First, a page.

And while government, philanthropy and business working together will certainly be better than the current bitter, antagonistic and partisan bickering that has, increasingly, been our response to our common problems. Something is missing from this formula.

It is the people that are missing. It is not sufficient for the people to have things done for them and to them. They must do things for themselves. Eminent economist Thomas Sowell has pointed out that blacks advanced more economically and socially during the post-war years while enduring Jim Crow Laws than they have since the start of the War on Poverty. They were able to do it because they took responsibility for improving their own lives. Government under the sway of Southern Democrats wasn’t going to give them anything.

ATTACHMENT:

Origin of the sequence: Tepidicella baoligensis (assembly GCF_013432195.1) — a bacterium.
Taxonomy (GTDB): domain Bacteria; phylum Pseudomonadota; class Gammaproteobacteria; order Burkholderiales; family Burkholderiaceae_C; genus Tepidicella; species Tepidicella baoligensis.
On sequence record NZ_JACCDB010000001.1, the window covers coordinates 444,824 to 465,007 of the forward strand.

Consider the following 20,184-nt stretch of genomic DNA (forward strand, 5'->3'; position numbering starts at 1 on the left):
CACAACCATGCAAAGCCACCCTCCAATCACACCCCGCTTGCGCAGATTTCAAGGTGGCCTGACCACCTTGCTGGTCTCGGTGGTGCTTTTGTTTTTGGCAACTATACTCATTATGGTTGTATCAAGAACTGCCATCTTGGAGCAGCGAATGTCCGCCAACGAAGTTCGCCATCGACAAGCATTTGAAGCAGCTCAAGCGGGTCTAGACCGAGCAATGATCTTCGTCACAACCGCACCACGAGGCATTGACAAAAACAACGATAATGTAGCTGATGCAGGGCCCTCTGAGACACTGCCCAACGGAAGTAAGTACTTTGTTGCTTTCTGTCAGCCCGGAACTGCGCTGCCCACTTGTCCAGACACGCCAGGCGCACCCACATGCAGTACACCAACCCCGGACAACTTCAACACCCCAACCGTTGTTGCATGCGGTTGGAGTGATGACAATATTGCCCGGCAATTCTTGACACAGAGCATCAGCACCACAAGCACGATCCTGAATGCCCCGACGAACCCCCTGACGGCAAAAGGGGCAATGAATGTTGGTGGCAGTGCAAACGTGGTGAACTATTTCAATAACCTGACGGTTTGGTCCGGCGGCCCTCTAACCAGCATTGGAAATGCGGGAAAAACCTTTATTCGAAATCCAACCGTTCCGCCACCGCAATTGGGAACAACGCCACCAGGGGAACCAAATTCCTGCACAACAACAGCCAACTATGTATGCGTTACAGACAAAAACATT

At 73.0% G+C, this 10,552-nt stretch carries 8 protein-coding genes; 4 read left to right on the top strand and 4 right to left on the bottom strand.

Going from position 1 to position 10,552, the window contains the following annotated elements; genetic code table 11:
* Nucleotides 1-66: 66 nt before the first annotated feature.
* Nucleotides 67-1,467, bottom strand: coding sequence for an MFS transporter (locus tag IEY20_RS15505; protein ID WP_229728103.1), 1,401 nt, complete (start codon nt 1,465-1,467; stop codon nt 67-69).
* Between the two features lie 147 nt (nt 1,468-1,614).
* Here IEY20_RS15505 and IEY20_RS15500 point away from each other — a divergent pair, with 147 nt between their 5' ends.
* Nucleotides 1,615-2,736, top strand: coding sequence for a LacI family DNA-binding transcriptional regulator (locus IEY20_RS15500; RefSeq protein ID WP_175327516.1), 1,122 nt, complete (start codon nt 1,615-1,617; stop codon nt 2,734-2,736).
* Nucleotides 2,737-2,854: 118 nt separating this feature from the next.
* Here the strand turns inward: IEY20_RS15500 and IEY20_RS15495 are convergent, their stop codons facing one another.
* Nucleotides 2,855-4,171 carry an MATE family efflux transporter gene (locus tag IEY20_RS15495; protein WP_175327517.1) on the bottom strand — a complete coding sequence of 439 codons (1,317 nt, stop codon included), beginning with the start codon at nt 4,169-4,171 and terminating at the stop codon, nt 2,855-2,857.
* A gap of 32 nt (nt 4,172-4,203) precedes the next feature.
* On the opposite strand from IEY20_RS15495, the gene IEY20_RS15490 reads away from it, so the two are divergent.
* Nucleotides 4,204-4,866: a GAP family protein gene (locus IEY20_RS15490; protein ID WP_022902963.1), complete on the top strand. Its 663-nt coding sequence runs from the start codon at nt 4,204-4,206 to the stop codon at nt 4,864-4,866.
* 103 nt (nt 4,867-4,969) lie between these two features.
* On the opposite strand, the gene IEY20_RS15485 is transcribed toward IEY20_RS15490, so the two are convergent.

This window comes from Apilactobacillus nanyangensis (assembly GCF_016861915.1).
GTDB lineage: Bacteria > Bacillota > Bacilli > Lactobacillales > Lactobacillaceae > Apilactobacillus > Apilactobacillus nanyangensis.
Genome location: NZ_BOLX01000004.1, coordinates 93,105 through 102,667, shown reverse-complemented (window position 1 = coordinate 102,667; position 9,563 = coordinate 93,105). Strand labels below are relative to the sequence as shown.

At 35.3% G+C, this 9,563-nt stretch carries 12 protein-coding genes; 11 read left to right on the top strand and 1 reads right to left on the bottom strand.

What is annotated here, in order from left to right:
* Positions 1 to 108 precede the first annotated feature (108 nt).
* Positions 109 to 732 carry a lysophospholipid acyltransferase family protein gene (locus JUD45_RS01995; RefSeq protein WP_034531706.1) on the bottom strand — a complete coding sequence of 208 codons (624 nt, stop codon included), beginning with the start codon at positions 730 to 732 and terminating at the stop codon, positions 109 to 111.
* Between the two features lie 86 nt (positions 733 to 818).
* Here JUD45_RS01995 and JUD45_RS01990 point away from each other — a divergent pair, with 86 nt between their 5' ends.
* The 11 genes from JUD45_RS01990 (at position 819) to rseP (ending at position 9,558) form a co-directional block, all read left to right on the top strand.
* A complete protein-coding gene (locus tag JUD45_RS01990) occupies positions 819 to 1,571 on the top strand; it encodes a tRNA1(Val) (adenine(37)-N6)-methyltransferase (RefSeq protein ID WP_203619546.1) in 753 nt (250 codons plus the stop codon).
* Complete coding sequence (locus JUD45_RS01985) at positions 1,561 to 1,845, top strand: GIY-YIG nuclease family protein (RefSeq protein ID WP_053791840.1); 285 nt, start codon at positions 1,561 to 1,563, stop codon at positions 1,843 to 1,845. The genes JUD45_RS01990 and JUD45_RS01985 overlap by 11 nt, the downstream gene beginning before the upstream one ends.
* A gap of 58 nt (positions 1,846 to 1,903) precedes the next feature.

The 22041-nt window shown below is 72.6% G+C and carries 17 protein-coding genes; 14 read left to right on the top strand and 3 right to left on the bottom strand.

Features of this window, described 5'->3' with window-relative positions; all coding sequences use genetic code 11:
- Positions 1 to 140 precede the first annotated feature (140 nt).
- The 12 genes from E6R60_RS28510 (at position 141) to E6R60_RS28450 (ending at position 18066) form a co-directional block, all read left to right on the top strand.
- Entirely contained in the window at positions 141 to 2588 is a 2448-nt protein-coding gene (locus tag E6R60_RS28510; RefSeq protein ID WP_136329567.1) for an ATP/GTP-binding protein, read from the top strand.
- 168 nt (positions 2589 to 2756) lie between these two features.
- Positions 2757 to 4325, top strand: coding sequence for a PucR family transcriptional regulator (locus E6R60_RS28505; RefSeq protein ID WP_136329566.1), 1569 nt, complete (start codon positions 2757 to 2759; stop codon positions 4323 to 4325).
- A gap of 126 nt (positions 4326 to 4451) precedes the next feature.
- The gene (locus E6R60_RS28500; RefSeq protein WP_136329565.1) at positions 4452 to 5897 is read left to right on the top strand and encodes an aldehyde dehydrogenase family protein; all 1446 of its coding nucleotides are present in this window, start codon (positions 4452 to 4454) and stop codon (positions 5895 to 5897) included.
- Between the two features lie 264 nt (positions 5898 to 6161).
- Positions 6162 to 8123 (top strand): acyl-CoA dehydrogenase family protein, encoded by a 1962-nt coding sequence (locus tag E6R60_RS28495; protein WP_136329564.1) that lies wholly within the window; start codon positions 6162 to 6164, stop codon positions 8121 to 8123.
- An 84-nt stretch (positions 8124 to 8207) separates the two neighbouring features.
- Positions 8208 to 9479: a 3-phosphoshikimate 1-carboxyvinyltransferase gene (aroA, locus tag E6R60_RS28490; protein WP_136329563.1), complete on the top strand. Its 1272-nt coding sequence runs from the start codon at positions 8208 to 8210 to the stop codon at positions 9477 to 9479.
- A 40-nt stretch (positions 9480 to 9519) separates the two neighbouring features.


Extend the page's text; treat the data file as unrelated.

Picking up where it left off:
And Dr. Wendy Wang, Director of Research at the Institute for Family Studies points out the Success Sequence that can provide better futures for poor young people: 1) graduate from high school, 2) get a job, and 3) marry before having children. Her research showed that “53% of millennials who had failed to complete all three steps were poor. The poverty rate dropped to 31% among millennials who completed high school, 16% among those who had a diploma and a full-time job, and 3% for millennials who also put marriage before the baby carriage. Among childless and unmarried millennials 28 to 34 who followed the education and work steps, the poverty rate was 8%.”